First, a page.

In the past few days we’ve heard a lot about how the Mets are likely to let manager Terry Collins go when his contract runs out this weekend. We’ve also heard some speculation as to the candidates they’ll consider to replace him. Whoever does will likely get their choice of pitching coach to go along with the gig, because Mike Puma of the New York Post reports that current pitching coach Dan Warthen is on the way out:
According to multiple industry sources, the team is preparing to inform pitching coach Dan Warthen he won’t be retained for 2018, following a season in which the Mets’ pitching staff, besieged by injuries and underperformance, has imploded.
It’s not always a given that a Mets manager will get that kind of choice, as Warthen was there when Terry Collins was hired. Indeed, the 64-year-old Warthen was hired in 2008 when Rick Peterson and manager Willy Randolph were fired. Whether a new manager will hand-pick his coaches or, rather, will simply get new ones that Sandy Alderson and ownership pick is an open question.
For a few days, it looked like Aaron Judge was finally hitting his stride in the postseason. He was still striking out at a regular clip, piling more and more strikeouts atop the 16 he racked up in the Division Series, but he was mashing, too. He engineered a three-run homer during Game 3 of the Championship Series, followed by another blast and game-tying double in Game 4. His one-out double helped pad a five-run lead in Game 5, while his 425-footer off of Brad Peacock barely made a dent during a 7-1 loss in Game 6. And then Lance McCullers‘ curveball found and fooled him, as it did five of the 14 batters it met in Game 7:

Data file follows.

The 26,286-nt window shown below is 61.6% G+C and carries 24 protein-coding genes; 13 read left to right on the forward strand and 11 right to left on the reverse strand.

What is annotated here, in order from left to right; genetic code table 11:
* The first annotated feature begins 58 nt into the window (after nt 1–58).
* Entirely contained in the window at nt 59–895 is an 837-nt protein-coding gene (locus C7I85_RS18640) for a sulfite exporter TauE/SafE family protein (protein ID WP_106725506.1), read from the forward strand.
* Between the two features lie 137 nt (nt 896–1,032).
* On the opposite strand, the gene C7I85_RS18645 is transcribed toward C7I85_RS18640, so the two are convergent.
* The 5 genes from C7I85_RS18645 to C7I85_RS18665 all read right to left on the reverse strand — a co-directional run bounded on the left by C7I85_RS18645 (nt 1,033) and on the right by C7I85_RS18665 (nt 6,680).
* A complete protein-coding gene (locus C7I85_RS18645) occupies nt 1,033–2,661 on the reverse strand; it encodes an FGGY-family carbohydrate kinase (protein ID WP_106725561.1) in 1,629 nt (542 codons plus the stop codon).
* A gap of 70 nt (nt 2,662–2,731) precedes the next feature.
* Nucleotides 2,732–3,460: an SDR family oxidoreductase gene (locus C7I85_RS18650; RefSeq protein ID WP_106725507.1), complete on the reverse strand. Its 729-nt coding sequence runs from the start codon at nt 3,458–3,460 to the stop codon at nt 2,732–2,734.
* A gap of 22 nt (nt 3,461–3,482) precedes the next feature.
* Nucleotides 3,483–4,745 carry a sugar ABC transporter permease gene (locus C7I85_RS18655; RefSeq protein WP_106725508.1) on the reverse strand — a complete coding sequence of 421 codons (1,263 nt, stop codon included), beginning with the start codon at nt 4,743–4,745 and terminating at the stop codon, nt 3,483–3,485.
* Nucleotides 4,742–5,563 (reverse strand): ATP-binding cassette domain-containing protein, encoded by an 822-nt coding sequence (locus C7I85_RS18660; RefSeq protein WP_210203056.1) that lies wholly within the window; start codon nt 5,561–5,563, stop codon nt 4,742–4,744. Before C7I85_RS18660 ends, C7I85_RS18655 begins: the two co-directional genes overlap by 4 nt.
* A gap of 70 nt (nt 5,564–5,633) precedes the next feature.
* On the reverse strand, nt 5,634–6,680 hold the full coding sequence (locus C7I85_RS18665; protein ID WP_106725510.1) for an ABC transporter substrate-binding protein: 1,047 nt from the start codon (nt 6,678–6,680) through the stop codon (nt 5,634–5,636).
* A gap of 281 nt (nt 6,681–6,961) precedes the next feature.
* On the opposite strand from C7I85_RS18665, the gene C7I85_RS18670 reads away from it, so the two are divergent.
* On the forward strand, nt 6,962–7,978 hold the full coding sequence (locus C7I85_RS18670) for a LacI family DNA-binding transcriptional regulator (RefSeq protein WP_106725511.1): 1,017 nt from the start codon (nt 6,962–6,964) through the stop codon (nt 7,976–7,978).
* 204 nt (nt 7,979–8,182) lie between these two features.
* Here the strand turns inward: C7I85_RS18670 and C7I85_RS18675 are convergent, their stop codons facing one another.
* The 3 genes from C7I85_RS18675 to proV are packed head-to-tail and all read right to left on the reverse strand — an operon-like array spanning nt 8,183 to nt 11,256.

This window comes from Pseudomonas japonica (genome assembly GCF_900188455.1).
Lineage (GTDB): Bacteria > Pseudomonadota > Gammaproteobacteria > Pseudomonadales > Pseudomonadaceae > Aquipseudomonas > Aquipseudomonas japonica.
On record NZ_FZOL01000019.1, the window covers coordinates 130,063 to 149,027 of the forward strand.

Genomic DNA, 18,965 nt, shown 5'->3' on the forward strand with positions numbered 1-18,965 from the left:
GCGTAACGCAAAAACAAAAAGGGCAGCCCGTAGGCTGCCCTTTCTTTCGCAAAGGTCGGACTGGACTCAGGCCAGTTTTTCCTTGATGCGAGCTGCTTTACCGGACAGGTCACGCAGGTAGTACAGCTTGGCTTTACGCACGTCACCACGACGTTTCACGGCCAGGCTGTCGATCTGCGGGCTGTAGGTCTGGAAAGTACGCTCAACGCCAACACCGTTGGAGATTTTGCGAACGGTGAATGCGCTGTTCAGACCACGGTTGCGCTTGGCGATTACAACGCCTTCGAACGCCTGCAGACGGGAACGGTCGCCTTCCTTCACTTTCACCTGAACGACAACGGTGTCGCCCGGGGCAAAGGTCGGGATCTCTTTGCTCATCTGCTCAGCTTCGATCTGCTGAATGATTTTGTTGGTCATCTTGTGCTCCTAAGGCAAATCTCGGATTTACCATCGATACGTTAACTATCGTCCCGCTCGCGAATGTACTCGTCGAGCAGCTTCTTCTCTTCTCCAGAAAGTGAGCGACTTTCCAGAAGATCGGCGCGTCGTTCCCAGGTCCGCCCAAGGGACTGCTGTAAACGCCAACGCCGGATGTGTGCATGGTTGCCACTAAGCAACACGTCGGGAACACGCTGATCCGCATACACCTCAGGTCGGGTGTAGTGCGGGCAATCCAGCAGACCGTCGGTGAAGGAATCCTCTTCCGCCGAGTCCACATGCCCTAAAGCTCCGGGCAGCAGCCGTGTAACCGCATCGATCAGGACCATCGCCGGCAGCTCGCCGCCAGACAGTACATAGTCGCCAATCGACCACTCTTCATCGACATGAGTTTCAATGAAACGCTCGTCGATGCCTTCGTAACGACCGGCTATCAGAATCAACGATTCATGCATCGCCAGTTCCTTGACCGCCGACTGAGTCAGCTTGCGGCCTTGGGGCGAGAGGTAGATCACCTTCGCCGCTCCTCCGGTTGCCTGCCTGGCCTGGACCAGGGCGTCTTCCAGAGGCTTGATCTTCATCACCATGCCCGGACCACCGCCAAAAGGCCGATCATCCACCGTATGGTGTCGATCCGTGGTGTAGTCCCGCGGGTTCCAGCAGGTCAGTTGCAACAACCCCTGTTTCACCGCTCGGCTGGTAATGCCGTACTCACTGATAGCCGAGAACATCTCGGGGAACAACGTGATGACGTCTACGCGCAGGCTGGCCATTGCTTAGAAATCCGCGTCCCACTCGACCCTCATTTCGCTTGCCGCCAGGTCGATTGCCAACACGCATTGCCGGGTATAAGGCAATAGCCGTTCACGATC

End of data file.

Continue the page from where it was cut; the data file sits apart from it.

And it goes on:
The strikeout was Judge’s first of the evening and 27th since the start of the playoffs. No other major league batter has racked up that many strikeouts in a single postseason, though Alfonso Soriano’s 26-strikeout record in 2003 comes the closest. Within that record, Judge also collected three golden sombreros (four strikeouts in a single game), narrowly avoiding the dreaded platinum sombrero (five strikeouts in a single game).
It’s an unfortunate footnote to a spectacular year for the rookie outfielder, who decimated the competition with 52 home runs and 8.2 fWAR during the regular season and was a pivotal part of the Yankees’ playoff run. Thankfully, the image of McCullers’ curveball darting just under Judge’s bat won’t be the image that sticks with us for years to come. Instead, it’ll look something like this: